Blago Verdict: How Many Years He’ll Likely Serve, Mell Stays Mum, Goldstein Needs a New Email Address, and More
Some questions and observations following today’s verdict in the retrial of the former governor:
+ If you total the prison time from the 17 of 20 guilty counts, in addition to the charge from the first trial of lying to the FBI, Blago would spend more than 300 years in prison—reminiscent of the 150-year sentence that Bernie Madoff is serving for the greatest Ponzi scheme in history. But Northwestern Law Professor Sam Tenenbaum, with whom I've consulted throughout both trials, says that Judge Zagel likely will go easy on the former gov since Blago "received no direct economic benefit. My guess is [he'll] serve six to eight years.... The judge won't give him probation or a couple of years, but he's not going to give him 20 years, either." Blagojevich likely will miss the high-school graduation of his older daughter, but not necessarily her college graduation—assuming he has any money to send her to college. As for the millions in fines that each conviction carries, Tenenbaum guesses Zagel will fine Blago about $50,000.
+ Last week, at Conrad Black’s resentencing hearing—held at the same Dirksen Federal Building in which Blago faced his fate—the tough-as-nails journalist Barbara Amiel fainted when she learned that her husband would be sent back to prison for 13 months. Today Patti Blagojevich didn’t quite faint, but she collapsed in the arms of her brother, Richard Mell Jr.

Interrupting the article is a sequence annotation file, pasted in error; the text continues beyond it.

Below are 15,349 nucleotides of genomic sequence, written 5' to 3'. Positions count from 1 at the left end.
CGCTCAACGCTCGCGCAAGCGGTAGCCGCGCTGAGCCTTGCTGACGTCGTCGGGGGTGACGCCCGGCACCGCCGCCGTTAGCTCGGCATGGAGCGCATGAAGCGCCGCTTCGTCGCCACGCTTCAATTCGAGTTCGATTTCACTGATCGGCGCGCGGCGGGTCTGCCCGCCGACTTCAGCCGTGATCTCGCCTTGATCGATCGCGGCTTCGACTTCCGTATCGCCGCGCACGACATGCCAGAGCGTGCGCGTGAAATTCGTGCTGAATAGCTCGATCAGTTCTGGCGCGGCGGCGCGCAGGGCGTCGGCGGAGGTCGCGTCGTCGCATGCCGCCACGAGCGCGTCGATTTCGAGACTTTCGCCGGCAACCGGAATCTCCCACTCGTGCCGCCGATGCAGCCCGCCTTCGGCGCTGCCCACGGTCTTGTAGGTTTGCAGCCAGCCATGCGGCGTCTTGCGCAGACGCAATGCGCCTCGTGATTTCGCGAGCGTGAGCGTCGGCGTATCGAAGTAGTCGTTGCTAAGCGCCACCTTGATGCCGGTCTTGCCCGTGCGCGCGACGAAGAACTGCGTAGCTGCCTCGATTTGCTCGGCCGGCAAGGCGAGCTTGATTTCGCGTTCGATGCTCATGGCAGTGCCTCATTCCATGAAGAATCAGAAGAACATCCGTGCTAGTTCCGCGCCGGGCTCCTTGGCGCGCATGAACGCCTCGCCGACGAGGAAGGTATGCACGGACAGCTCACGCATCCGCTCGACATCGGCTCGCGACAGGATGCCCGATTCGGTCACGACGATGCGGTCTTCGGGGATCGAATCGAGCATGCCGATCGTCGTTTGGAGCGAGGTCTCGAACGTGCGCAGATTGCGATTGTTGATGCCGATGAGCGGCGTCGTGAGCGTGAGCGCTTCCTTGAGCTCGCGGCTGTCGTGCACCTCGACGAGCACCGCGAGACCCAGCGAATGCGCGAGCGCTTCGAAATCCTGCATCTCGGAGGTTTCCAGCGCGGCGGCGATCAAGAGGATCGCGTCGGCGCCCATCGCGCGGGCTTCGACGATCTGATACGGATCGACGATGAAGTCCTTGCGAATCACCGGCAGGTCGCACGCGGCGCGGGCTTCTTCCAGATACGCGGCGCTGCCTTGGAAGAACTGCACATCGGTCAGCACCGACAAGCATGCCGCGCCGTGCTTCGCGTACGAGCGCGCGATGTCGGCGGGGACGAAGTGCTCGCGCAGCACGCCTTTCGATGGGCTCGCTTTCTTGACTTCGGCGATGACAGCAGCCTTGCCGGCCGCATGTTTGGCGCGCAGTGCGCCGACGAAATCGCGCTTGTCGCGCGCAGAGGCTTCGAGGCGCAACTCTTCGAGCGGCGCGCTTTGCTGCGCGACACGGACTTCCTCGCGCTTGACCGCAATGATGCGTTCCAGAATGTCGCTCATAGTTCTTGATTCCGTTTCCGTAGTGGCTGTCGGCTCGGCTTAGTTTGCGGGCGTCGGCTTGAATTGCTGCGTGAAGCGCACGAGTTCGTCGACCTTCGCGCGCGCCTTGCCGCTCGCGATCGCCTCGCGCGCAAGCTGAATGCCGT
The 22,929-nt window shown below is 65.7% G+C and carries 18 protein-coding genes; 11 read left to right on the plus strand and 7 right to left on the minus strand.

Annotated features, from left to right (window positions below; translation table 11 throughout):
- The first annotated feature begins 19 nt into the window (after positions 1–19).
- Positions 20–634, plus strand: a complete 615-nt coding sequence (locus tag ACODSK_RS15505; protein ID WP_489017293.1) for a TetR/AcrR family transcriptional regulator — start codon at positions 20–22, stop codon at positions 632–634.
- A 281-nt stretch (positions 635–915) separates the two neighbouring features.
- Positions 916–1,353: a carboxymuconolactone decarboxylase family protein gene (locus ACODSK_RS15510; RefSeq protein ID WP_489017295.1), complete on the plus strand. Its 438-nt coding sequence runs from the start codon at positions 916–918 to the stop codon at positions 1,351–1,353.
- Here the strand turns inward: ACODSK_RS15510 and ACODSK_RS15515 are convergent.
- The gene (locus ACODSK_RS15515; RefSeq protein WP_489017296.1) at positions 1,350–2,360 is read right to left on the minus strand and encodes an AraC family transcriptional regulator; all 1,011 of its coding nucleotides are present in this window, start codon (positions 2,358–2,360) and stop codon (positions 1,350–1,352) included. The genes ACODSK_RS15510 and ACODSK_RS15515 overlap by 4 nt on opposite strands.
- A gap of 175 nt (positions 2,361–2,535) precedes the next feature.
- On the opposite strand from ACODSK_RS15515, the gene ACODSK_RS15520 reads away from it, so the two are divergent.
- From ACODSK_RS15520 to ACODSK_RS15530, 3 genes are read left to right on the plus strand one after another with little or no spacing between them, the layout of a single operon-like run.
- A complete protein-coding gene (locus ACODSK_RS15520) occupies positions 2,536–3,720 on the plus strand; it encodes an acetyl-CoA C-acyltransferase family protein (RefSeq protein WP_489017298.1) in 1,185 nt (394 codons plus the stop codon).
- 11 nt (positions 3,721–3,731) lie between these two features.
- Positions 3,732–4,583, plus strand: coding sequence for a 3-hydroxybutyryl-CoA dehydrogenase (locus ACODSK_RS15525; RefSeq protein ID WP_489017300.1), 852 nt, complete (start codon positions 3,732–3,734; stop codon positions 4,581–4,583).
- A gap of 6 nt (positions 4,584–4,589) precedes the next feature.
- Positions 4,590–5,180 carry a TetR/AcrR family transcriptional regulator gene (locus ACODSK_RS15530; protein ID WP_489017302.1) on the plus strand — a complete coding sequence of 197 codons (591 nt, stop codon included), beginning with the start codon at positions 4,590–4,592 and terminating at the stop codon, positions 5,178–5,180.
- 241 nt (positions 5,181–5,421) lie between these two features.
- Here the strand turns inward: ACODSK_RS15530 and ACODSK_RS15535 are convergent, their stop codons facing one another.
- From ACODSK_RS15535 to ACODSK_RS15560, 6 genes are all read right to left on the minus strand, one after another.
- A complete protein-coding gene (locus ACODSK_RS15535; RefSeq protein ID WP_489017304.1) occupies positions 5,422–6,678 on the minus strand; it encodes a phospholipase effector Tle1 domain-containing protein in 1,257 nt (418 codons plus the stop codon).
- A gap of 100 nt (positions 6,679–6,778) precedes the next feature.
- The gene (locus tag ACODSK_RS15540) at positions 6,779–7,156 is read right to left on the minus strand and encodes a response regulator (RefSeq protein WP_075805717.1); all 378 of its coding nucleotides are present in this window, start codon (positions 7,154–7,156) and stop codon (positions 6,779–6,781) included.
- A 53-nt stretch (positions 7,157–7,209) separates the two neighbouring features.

+ Which leads to another curiosity. Mell Jr. has been stalwart in his support of Patti; so has their sister, State Representative Deb Mell, a frequent presence in the courtroom and at the Blago home. Their sibling solidarity is a model for any family. After the verdicts were rendered this afternoon, I called their father, Alderman Richard Mell—the man who made his son-in-law a state rep, then a congressman, and finally the governor. If not for the wily Mell, Blago would have remained a low-level lawyer or moved on to something else—selling suits at Saks, perhaps. A argument with his father-in-law and public statements by Mell brought Blago to the feds’ attention. The two stopped speaking, but since the death of Mell’s wife, there’s been a reconciliation and some warming of relations in the family. Still, Mell has remained silent throughout this ordeal. When I called his ward office today, I spoke with an assistant who asked me what the call was “in reference to.” When I told her I wanted to talk to her boss about Blago, she snapped, “He’s not speaking to nobody.”
+ Aaron Goldstein, one of Blago’s attorneys—and the most active of his team—had better hustle to get new website and email addresses. His current ones, which reflect his time on 26th and California and his ties to Sam Adam Jr. and Sr.—he rents space in their offices—are notguiltyinchicago.com and firstname.lastname@example.org.
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